Create an instant RESTful JSON service from a query of your Spring bean or Cloud Connector. This will run your query and return the result as a set of JSON objects which you can expose to customers or to your frontend:

Transform Data for Your Frontend

Here we’re retrieving a List of users from the UserManager.getUsers() method and building an object for our frontend which has additional data attached to it.

Transform your Flows

You can easily perform transformations inside your Mule flows which might otherwise require custom code by just using the select part of the query. As more and more people move to JSON based services, they commonly need a replacement for XSLT, and this can perform many of the transformations that you need to do in a much more simple fashion.

Version your RESTful or SOAP web services

Building on the above, you can easily do transformations to version your services. Here’s an example which converts a User object with an inline address to a User object that has an Address as it’s own object.

This is the perfect complement to JAX-RS or JAX-WS services inside your applications.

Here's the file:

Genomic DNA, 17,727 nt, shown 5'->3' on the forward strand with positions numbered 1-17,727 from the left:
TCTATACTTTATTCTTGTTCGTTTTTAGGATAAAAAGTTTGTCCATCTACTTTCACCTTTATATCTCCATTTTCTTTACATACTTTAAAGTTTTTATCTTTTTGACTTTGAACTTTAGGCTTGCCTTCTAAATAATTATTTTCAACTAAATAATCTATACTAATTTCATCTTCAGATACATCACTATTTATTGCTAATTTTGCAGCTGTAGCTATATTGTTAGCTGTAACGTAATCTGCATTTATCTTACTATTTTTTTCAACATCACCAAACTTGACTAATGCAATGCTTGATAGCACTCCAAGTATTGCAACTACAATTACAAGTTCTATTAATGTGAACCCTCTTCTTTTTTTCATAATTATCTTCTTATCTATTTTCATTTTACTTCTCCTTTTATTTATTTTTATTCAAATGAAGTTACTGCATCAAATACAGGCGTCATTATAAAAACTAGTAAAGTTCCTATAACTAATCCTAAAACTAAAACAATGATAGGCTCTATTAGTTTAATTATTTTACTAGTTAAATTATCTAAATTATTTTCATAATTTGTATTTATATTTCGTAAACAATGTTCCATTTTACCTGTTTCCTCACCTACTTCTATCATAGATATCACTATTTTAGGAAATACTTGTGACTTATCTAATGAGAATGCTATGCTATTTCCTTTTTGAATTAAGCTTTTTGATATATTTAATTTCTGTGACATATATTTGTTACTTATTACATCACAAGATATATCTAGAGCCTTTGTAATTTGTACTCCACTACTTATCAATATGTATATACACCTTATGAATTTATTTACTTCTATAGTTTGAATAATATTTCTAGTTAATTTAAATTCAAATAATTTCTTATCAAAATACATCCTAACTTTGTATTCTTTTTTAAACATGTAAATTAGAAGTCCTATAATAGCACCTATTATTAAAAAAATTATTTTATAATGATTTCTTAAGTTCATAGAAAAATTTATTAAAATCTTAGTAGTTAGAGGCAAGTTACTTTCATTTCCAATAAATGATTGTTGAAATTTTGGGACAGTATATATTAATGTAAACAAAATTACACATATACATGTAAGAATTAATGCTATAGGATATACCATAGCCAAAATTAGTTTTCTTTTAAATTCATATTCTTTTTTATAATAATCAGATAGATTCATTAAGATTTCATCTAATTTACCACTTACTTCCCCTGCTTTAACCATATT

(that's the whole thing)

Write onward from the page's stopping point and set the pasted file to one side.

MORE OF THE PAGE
Query Your POJOs

Run queries inside your Java code:

Hopefully you’ll find a million other uses for it too.

To get started, check out our documentation or head over to our download page. And be sure to drop us a line letting us know how you would like to use it and your feedback.


We'd love to hear your opinion on this post

9 Responses to “Introducing Mule Query Language”

  1. Dan,

    Very interesting project!

    I am trying to query the POJOs as shown in your example. The query result collection does not contain User, instead it returns Query$1 and fails in ClassCastException when iterating the result collection. Here is the code:

    List users = new ArrayList();
    users.add(new User(“Dan”, “Diephouse”, “MuleSoft”, “Engineering”));
    users.add(new User(“Joe”, “Sales”, “MuleSoft”, “Sales”));
    Map context = new HashMap();
    context.put(“users”, users);
    Collection result = Query.execute(“from users where division = ‘Engineering'”, context);
    for(User user : result) {

    Exception in thread “main” java.lang.ClassCastException: com.mulesoft.mql.Query$1 cannot be cast to mqldemo.User
    at mqldemo.Test.main(